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Shale's Role Grows Substantially in Anadarko Portfolio

The stature of Anadarko Petroleum Corp.'s shale operations in the United States grew substantially last year, the company said. Going forward, emphasis at home will continue to be on shales and liquids-rich production.

Anadarko's U.S. onshore operating areas generated a year-over-year increase in sales volumes of more than 11%, highlighted by growth of nearly 200% in shale plays and record volumes in the higher-margin, liquids-rich Wattenberg, Greater Natural Buttes and Bone Spring areas, the company said.

At year-end, shale plays accounted for more than 10% of the company's total sales volume, compared to less than 1% at the beginning of 2010, and represented about 5% of the company's total proved reserves.

"By continuing to focus capital investments on our liquids-rich opportunities, we achieved 10% year-over-year growth in liquids sales volumes, highlighted by production records in the Eagle Ford Shale, Wattenberg field, Greater Natural Buttes area, Bone Spring and certain other U.S. onshore resource plays," said CEO Jim Hackett.

Anadarko is the largest producer in the Wattenberg, where last year it acquired the Wattenberg Processing Plant (see Shale Daily, Nov. 16, 2011). "This acquisition, combined with Western Gas Partners LP's (WEP) acquisition of the Platte Valley Plant and WEP's ownership of the Fort Lupton Plant, along with other midstream assets, is enabling continued growth and value-enhancing opportunities within the Wattenberg field and greater Denver-Julesburg Basin," the company said Monday.

Anadarko is operating five horizontal rigs in the Wattenberg and two additional horizontal rigs that are evaluating liquids-rich opportunities in Wyoming's Powder River Basin.

During a conference call Tuesday with financial analysts, Hackett highlighted the substantial growth in the company's liquids production in the era of low dry gas prices. "For instance in the Wattenberg field...we achieved a 24% overall sales volume increase over the fourth quarter of 2010, with liquids from the field increasing at twice that rate, adding almost 13,000 b/d.

"Comparing year-over-year gross exit rates in the Eagle Ford Shale, we achieved an increase of approximately 50,000 b/d from our 10-rig program, representing 185% growth. We remain one of the largest producers in this highly economic area with a gross production exit rate of approximately 77,000 boe/d and with liquids comprising approximately 65% of the production stream."

Hackett told analysts: "We're not going to pursue production growth where we don't have good wellhead economics." That means continuing to shun dry gas drilling in favor of oil and liquids whenever and wherever possible.

Anadarko's full-year 2011 sales volumes of natural gas, crude oil and natural gas liquids (NGL) totaled a record 248 million boe, or 680,000 boe/d, which was an increase of 6% over full-year 2010 sales volumes of 235 million boe. Fourth-quarter 2011 sales volumes of natural gas, crude oil and NGLs totaled 63 million boe, or 683,000 boe/d, a 12% increase over the fourth quarter of 2010.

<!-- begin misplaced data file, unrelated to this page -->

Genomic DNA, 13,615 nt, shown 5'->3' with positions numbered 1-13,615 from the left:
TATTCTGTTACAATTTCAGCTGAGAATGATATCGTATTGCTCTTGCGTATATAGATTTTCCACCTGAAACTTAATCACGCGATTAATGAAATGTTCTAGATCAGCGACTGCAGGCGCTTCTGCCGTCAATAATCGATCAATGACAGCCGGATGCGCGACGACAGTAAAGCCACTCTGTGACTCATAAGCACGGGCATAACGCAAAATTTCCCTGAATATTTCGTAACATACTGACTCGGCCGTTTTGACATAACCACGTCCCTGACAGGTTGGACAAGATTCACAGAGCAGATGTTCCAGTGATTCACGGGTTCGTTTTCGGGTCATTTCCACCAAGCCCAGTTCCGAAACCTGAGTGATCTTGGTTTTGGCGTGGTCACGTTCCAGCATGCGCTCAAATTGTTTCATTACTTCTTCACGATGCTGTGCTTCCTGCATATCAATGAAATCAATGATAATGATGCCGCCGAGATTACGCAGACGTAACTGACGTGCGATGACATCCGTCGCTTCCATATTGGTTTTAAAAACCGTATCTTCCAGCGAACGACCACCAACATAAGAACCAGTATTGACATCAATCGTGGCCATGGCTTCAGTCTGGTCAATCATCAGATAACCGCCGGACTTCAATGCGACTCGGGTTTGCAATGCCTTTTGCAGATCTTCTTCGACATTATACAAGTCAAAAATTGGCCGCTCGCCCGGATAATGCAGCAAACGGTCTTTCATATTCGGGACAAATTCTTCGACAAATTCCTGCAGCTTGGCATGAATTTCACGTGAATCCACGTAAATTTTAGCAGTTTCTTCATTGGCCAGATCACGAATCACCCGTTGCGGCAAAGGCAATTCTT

The company added 392 million boe of proved reserves in 2011 and incurred costs of $5.561 billion associated with exploration and development activities. Proved reserves at year-end 2011 totaled 2.54 billion boe, with 71% in the proved developed category and 29% categorized as proved undeveloped. At year-end, Anadarko's proved reserves were composed of 55% natural gas and 45% liquids.

Last year Anadarko enjoyed continuing improvement in drilling efficiencies. The company said it drilled 14 million feet in the U.S. onshore and completed 10,000 hydraulic fracture stages.

"In the Rockies region, 2011 saw record drilling cycle times and cost-per-foot improvements in all of the Rockies' asset areas," the company said. "In Greater Natural Buttes, a record was set during the quarter for drilling cycle time of 3.5 days from spud to rig release, a full-day improvement over the previous record."

For the first time, Anadarko was able to drill an Eagle Ford Shale well in less than eight days during the fourth quarter. It drilled about 40 Eagle Ford wells in less than 10 days last year, the company said.

The company's southern and Appalachia region set a record of 1,547 frack stages completed during the quarter. Hours per frack stage improved in the Eagle Ford Bone Spring and Marcellus Shale by 25%, 21% and 15%, respectively, the company said. "With these efficiency gains, the company was able to reduce the cost-per-stage by approximately 10% from the beginning of 2011 to the end of the year."

Anadarko reported a net loss of $358 million (minus 72 cents/share) for the quarter, including special items that reduced net income by $781 million ($1.57/share) after tax. The items included a $4 billion payment to BP plc to settle a dispute related to the Macondo well blowout in the Gulf of Mexico. The payment resulted in negative cash flow of $2.09 billion for the quarter. Discretionary cash flow for the quarter was $1.752 billion.

Annual results also were struck by the BP settlement and other special items. For the year the company reported a net loss of $2.65 billion (minus $5.32/share).

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